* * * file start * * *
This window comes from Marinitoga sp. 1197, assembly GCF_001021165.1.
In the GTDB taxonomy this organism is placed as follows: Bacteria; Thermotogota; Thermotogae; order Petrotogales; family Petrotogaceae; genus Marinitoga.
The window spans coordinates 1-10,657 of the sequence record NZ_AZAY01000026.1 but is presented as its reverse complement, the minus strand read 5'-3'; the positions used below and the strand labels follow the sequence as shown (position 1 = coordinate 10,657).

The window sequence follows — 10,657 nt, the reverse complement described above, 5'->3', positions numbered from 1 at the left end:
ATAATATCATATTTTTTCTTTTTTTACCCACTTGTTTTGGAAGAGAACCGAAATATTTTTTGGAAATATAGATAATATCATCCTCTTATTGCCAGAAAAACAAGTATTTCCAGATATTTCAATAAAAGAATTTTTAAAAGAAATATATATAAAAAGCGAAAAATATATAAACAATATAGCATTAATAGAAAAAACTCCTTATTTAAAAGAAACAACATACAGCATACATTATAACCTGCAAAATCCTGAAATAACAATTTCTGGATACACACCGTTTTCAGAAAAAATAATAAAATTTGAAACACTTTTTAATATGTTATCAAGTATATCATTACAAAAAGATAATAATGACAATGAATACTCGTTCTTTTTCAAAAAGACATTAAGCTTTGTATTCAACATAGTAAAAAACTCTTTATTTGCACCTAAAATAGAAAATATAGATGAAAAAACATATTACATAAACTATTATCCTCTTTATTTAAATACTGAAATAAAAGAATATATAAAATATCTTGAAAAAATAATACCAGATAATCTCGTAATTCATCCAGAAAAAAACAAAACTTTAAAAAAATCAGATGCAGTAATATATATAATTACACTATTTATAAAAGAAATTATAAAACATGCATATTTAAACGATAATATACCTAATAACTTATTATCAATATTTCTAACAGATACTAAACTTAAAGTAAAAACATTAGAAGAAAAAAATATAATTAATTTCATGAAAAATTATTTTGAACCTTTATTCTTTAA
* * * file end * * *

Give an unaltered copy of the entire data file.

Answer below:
This window comes from Marinitoga sp. 1197, assembly GCF_001021165.1.
In the GTDB taxonomy this organism is placed as follows: Bacteria; Thermotogota; Thermotogae; order Petrotogales; family Petrotogaceae; genus Marinitoga.
The window spans coordinates 1-10,657 of the sequence record NZ_AZAY01000026.1 but is presented as its reverse complement, the minus strand read 5'-3'; the positions used below and the strand labels follow the sequence as shown (position 1 = coordinate 10,657).

The window sequence follows — 10,657 nt, the reverse complement described above, 5'->3', positions numbered from 1 at the left end:
ATAATATCATATTTTTTCTTTTTTTACCCACTTGTTTTGGAAGAGAACCGAAATATTTTTTGGAAATATAGATAATATCATCCTCTTATTGCCAGAAAAACAAGTATTTCCAGATATTTCAATAAAAGAATTTTTAAAAGAAATATATATAAAAAGCGAAAAATATATAAACAATATAGCATTAATAGAAAAAACTCCTTATTTAAAAGAAACAACATACAGCATACATTATAACCTGCAAAATCCTGAAATAACAATTTCTGGATACACACCGTTTTCAGAAAAAATAATAAAATTTGAAACACTTTTTAATATGTTATCAAGTATATCATTACAAAAAGATAATAATGACAATGAATACTCGTTCTTTTTCAAAAAGACATTAAGCTTTGTATTCAACATAGTAAAAAACTCTTTATTTGCACCTAAAATAGAAAATATAGATGAAAAAACATATTACATAAACTATTATCCTCTTTATTTAAATACTGAAATAAAAGAATATATAAAATATCTTGAAAAAATAATACCAGATAATCTCGTAATTCATCCAGAAAAAAACAAAACTTTAAAAAAATCAGATGCAGTAATATATATAATTACACTATTTATAAAAGAAATTATAAAACATGCATATTTAAACGATAATATACCTAATAACTTATTATCAATATTTCTAACAGATACTAAACTTAAAGTAAAAACATTAGAAGAAAAAAATATAATTAATTTCATGAAAAATTATTTTGAACCTTTATTCTTTAA